Hamburg launches real laboratory for heating transition
The "Integrated Heating Transition Wilhelmsburg" (IW3) project has received EUR 22.5 million in funds for its goal of decentralised heating, free of CO2 and fossil fuels for existing and new buildings. Led by a consortium including HAW Hamburg, IW3 submitted an application to the German Ministry of Economics for the "Real Laboratories in the Energy Transition" in 2019 marking the start of the project.
Thermal water from depths of 3,500 metres
"The Wilhelmsburg district is perfectly suited as a real laboratory for transitioning heating towards a renewable supply," said Peter Lorenzen, co-ordinator of the team at the Competence Center for Renewable Energies and Energy Efficiency (CC4E) at HAW Hamburg. "Our team has been involved in several heating projects in Wilhelmsburg in recent years and we look forward to bringing our existing expertise to IW3 as well."
A regenerative heating supply is central to the "IW3 - Integrated Heating Transition Wilhelmsburg" project. Geothermal energy is another essential component apart from wind and solar thermal energy. The concept foresees building a geothermal energy plant that brings thermal water from depths of 3.5 kilometres to the surface. The energy is extracted from the water via heat exchangers and fed into a grid, which will be newly built. The cooled water is returned to the source of extraction.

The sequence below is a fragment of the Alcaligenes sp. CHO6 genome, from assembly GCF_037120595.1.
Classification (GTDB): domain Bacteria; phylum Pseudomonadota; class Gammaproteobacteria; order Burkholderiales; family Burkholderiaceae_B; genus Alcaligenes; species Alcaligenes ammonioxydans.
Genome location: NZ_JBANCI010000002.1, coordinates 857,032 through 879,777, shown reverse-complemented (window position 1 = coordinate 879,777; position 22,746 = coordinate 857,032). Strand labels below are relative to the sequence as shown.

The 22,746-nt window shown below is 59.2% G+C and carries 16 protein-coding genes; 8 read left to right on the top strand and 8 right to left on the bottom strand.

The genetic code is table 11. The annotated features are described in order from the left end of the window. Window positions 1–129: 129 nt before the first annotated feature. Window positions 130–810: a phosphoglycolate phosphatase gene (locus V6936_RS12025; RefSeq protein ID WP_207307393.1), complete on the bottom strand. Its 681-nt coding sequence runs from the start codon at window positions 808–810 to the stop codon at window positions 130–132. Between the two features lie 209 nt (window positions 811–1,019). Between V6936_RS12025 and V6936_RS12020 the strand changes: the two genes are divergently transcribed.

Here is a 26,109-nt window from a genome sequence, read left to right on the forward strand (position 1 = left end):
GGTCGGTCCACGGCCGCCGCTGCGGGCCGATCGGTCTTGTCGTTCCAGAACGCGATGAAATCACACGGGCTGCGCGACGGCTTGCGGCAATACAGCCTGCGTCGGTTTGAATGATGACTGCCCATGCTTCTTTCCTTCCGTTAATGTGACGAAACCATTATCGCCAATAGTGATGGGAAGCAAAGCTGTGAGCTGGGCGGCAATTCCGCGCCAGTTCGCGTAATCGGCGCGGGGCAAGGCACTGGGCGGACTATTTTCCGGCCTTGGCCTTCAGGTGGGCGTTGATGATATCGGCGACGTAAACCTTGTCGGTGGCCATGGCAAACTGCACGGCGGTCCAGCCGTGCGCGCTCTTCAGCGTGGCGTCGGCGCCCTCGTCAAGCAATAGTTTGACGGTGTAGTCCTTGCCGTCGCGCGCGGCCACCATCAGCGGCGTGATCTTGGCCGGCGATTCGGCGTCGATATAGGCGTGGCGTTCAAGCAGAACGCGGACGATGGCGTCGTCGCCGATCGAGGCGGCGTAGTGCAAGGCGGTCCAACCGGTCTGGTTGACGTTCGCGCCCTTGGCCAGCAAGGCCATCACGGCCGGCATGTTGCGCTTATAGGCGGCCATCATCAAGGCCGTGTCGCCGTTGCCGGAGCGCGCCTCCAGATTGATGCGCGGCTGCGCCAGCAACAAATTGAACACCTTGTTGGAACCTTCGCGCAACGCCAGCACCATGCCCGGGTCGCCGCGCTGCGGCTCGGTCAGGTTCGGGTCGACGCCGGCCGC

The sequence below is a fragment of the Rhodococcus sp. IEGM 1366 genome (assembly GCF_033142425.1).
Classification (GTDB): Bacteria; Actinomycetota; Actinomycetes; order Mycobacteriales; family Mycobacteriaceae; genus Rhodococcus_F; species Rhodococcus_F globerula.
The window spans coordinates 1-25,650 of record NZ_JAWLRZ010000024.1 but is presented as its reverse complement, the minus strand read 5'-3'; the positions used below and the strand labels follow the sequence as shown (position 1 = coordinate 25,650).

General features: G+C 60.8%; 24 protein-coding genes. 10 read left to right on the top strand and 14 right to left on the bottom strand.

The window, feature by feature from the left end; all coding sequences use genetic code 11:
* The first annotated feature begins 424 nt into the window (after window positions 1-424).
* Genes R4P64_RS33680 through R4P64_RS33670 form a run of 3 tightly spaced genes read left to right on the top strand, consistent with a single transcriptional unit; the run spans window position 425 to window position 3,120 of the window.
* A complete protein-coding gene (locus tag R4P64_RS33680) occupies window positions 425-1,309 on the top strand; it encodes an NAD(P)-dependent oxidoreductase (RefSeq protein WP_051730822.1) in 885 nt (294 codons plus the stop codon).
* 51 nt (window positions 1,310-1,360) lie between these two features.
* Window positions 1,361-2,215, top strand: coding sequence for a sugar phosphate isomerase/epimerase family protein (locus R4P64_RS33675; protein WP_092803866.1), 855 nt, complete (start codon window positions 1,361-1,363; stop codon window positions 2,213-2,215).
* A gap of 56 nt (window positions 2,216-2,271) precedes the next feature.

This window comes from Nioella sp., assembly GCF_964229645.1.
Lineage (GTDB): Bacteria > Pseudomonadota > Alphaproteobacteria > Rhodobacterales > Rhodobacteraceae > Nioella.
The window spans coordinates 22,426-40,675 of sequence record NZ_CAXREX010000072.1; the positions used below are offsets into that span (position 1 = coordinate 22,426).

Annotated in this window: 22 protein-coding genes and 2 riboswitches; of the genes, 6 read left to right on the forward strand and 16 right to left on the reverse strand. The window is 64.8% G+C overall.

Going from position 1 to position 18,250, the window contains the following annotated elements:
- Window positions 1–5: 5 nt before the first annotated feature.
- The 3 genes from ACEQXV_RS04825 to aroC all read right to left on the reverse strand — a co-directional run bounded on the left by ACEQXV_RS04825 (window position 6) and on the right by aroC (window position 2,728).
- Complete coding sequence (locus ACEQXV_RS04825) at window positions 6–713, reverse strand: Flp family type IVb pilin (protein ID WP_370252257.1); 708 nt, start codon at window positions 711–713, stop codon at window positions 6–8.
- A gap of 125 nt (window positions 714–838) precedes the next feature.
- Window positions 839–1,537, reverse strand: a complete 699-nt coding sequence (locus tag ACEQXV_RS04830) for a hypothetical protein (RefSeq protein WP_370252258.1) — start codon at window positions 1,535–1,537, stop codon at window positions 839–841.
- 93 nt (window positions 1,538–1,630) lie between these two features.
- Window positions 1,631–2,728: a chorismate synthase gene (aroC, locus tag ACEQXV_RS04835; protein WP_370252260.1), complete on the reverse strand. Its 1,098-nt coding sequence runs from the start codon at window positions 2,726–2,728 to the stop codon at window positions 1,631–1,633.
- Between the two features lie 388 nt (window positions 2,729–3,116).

Seasonal storage and blockchain technology
A neutral supply of CO2 could be generated from cross-sector technologies i.e. heating pumps, power-to-heat systems and self-generated renewable electricity. The plans also foresee building a so-called aquifer storage facility to use surplus heat from summer in winter. CC4E is responsible for a sub-project called "Integrated Heating Market" under which all the local energy producers and consumers come together to supply buildings with more cost-efficient and climate-friendly energy. Blockchain technology would ensure the verification of the heat offered.
GTW Geothermie Wilhelmsburg GmbH, Consulaqua GmbH, HIR Hamburg Institut Research gGmbH and the Christian-Albrechts-University (CAU) in Kiel are also involved in the project.